Cats do not like to use a litter box that is already heavily soiled. If they have used it fine until now and have only recently started spraying, check out how clean their tray is. You might need to start cleaning it with more frequency to keep their bathroom habits in check.

Some people like to use scented litter. However, this can put a cat off, especially if they are sensitive to scents. Instead of scented litter, clean the box thoroughly once a month by emptying all the old junk. Then, use a disinfectant that is feline-friendly to keep it clean, toxin-free, and scentless to both you and your cat.

After using the same kind for a long time, your cat can be thrown for a loop if their litter is changed. Their box needs to be a place of control, serenity, and safety. Besides cleanings, changes will not be appreciated and might cause them to find safety elsewhere.

Finally, the position or type of litter tray that you use can influence their behavior.

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4. A Stranger in Their Home

Strange people or animals in the home is another factor that can make a cat feel vulnerable and afraid. This could occur if you frequently have strangers visiting or go on vacation, leaving them in the care of someone they don’t know. Maybe you adopted another animal, so your cat needs to make it clear to them whose house this is.

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5. Mating Rituals

One of the primary reasons for cats spraying is flirting. When an unneutered male sprays, it lets females know that they are available and the amount of territory that they are “in charge of” within the home or outside.

If your cat was neutered later in their life, spraying could be a holdover from their days of being on the prowl, so to speak. They will typically do this if they sense a new female around or can tell that a female is in heat.

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Ways That You Can Stop Your Cat Spraying Indoors

Visiting the vet is always the first thing that you should do if you notice a significant change in your cat’s behavioral patterns. Beyond that, you might need to take personal action to solve the problem.

Make Them Feel Safe

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Image Credit: Iryna Imago, Shutterstock

One cause for this behavior is an underlying feeling of vulnerability. Figure out what could cause this feeling by taking note of where your cat typically sprays.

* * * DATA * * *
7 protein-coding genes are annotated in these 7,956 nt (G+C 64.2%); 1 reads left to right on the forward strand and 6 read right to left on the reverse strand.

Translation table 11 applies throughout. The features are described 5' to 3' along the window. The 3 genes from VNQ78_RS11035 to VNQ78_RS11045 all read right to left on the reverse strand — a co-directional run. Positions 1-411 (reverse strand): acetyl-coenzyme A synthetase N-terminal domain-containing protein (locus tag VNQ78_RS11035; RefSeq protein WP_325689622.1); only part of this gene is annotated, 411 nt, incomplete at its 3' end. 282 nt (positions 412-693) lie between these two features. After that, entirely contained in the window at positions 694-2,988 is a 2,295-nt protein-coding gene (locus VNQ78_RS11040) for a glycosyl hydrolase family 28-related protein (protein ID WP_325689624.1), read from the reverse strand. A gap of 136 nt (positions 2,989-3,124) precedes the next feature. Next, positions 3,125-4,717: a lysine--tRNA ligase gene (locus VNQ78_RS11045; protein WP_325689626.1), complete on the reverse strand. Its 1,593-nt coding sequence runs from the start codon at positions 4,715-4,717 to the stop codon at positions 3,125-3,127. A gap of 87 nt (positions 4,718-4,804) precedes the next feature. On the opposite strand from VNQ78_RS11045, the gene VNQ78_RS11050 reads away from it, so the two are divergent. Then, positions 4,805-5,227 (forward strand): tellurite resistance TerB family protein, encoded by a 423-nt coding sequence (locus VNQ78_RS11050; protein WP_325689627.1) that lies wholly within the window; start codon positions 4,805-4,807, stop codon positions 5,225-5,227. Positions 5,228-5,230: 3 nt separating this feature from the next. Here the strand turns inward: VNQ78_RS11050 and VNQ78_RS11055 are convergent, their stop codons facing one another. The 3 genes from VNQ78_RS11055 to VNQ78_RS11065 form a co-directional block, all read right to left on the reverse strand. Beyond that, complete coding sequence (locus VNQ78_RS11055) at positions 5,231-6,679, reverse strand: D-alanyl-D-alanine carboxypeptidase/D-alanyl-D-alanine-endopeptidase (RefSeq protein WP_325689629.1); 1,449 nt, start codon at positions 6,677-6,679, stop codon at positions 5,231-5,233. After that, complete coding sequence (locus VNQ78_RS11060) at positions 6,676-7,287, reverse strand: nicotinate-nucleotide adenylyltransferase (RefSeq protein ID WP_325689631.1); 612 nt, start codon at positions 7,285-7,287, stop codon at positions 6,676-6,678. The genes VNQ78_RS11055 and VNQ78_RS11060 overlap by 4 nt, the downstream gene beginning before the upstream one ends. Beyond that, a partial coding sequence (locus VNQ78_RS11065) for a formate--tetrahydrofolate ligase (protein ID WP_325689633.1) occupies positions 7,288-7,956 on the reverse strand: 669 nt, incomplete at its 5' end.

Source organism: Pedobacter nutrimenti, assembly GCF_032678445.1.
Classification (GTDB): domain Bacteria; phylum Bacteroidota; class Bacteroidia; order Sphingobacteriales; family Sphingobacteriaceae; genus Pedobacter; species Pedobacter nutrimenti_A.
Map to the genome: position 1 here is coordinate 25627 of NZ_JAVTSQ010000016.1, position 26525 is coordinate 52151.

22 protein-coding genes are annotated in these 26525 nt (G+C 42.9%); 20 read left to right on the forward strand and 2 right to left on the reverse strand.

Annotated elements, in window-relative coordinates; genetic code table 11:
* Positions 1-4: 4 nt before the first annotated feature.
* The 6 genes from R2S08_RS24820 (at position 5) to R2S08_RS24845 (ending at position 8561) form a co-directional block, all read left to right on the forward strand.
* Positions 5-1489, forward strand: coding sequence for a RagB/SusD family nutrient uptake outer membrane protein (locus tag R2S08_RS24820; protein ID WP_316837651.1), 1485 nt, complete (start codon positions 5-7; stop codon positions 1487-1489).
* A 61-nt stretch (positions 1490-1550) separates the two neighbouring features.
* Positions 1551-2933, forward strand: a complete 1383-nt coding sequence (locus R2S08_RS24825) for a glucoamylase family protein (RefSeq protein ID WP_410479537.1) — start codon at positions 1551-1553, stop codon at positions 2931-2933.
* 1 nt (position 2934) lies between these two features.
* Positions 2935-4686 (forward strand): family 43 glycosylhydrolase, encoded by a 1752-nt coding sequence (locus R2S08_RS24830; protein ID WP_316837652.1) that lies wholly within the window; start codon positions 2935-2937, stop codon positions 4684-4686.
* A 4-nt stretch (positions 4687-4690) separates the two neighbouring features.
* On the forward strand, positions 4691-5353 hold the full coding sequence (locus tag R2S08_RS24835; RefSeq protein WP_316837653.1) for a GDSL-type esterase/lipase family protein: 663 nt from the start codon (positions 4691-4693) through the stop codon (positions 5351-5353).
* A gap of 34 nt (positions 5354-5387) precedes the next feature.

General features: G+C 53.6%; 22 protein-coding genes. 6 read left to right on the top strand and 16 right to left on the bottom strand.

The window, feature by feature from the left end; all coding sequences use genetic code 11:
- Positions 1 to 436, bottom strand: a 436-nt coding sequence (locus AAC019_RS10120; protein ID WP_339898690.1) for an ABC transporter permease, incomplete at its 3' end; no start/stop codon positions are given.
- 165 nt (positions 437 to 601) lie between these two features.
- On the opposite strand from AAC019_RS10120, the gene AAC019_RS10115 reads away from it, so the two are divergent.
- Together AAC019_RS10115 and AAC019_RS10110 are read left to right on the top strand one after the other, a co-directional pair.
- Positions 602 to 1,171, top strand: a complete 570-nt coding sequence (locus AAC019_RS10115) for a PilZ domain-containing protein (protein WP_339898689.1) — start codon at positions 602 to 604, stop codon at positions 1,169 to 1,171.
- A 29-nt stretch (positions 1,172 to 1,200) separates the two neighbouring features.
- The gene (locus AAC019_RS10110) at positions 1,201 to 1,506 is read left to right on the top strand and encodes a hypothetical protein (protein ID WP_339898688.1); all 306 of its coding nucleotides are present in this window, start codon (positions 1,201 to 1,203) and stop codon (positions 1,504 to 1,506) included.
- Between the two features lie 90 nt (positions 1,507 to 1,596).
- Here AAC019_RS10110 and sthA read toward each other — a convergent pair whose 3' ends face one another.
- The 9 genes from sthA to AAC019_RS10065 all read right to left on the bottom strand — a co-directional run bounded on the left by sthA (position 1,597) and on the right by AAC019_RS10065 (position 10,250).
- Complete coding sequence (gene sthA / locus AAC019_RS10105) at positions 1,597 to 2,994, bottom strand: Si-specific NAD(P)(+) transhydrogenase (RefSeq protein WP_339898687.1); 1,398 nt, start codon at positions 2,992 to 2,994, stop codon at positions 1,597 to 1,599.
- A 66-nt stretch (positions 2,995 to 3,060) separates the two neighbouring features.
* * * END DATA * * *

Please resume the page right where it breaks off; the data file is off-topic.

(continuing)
Let’s say that they spray within a hallway or a seemingly innocuous space in the home. In that case, it might be because that is where they typically come across another animal that they haven’t yet grown to feel comfortable around. You might need to separate their litter trays, food bowls, and toys until they grow accustomed to each other.

If you notice that your cat is spraying on a window or doorway, it could be because they perceive a threat outdoors, such as another cat. Try to limit what they can see by covering windows with a semi-transparent wrap or closing the cat flap and not allowing any other cat inside but yours.

Place the Litter Box Properly

Placement of a litter tray is an art, and to make your cat happy, you must get it right. It needs to be where few people or other animals spend their time so your cat feels secure.

It should be where your cat only has to watch one entryway or path instead of being placed in the middle of an open floor plan. It also helps to get a tray with a covering or a lid to make your cat feel like they are safely hidden while they do their business.

Clean the Area and Keep Them Away

If they are spraying in a specific place, even passing by can trigger a similar behavioral response. Clean the area with a detergent and a scent remover. There are products made specifically to destroy the scent of your cat.

The next step is to keep them away from the area until you can fix whatever the perceived issue is. For example, if they are afraid of strangers and spray somewhere in your room because it has your scent in it and makes them feel safe, close the bedroom door when you have visitors.

Introduce Strangers Slowly

If you are going on vacation, introduce your cat’s carer to them before leaving. Let them spend time together a couple of times before you leave. Doing this will help make your cat more comfortable around the person instead of scared when you are gone.

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Featured Image: Nadezhda Zaitceva, Shutterstock